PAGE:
By Erico Guizzo and Evan Ackerman for IEEE Spectrum: Today in Tokyo, Toyota announced that it is investing US $1 billion over the next five years to establish a new R&D arm headquartered in Silicon Valley and focused on artificial intelligence and robotics. The Toyota Research Institute (TRI) plans to hire hundreds of engineers to staff a main facility in Palo Alto, Calif., near Stanford University, and a second facility located near MIT in Cambridge, Mass. Former DARPA program manager Dr. Gill Pratt, an executive technical advisor at Toyota, was named CEO of TRI, which will begin operations in January. Toyota president Akio Toyoda said in a press conference that the company pursues innovation and new technologies “to make life better for our customers and society as a whole,” adding that he wanted to “work with Gill not just because he’s an amazing researcher and engineer, but because I believe his goals and motivations are the same as ours.” Cont'd...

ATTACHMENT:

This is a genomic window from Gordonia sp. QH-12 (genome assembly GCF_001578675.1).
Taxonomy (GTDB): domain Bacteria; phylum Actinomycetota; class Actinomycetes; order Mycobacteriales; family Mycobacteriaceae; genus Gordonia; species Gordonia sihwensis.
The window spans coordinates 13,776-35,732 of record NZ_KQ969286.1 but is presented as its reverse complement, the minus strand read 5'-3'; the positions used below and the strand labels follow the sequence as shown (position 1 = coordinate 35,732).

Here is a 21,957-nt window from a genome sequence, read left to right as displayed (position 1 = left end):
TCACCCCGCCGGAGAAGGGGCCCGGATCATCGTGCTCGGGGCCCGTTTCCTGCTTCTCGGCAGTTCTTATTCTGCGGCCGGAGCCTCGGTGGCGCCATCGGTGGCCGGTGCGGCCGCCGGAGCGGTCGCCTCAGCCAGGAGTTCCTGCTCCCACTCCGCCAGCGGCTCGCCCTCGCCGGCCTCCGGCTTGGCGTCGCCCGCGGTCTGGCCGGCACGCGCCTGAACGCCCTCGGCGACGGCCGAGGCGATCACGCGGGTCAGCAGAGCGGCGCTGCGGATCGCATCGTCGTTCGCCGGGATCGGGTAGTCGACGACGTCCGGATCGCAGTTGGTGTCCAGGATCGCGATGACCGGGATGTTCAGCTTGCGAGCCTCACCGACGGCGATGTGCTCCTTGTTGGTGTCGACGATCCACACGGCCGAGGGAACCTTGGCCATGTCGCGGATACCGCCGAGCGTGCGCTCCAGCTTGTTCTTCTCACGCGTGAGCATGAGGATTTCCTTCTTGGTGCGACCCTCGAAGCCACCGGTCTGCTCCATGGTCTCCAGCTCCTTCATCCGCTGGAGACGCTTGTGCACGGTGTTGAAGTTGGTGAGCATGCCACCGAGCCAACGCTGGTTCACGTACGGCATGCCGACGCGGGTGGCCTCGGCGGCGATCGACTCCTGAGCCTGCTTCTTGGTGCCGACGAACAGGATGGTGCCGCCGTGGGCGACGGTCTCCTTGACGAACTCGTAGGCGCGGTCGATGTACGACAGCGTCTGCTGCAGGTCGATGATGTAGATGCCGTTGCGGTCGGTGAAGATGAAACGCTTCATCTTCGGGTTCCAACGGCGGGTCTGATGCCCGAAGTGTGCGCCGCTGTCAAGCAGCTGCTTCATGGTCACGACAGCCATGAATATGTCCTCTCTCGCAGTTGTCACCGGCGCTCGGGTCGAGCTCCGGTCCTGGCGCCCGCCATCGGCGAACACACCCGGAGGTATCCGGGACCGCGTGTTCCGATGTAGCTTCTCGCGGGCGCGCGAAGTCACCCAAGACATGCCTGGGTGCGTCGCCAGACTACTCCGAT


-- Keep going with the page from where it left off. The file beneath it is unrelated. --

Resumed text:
Here are a few projects we think are worth looking into. Be careful... it is crowdfunding.
Records 1036 to 1050 of 1958
Schmalz Technology Development - Vacuum Generation without Compressed Air - Flexible and Intelligent
• Vacuum generation that's 100% electrical; • Integrated intelligence for energy and process control; • Extensive communication options through IO-Link interface; Schmalz already offers a large range of solutions that can optimize handling process from single components such as vacuum generators to complete gripping systems. Particularly when used in autonomous warehouse, conventional vacuum generation with compressed air reaches its limits. Compressed air often is unavailable in warehouses. Schmalz therefore is introducing a new technology development: a gripper with vacuum generation that does not use compressed air. The vacuum is generated 100% electrically. This makes the gripper both energy efficient and mobile. At the same time, warehouses need systems with integrated intelligence to deliver information and learn. This enables the use of mobile and self-sufficient robots, which pick production order at various locations in the warehouse. Furthermore, Schmalz provides various modular connection options from its wide range of end effectors in order to handle different products reliably and safely.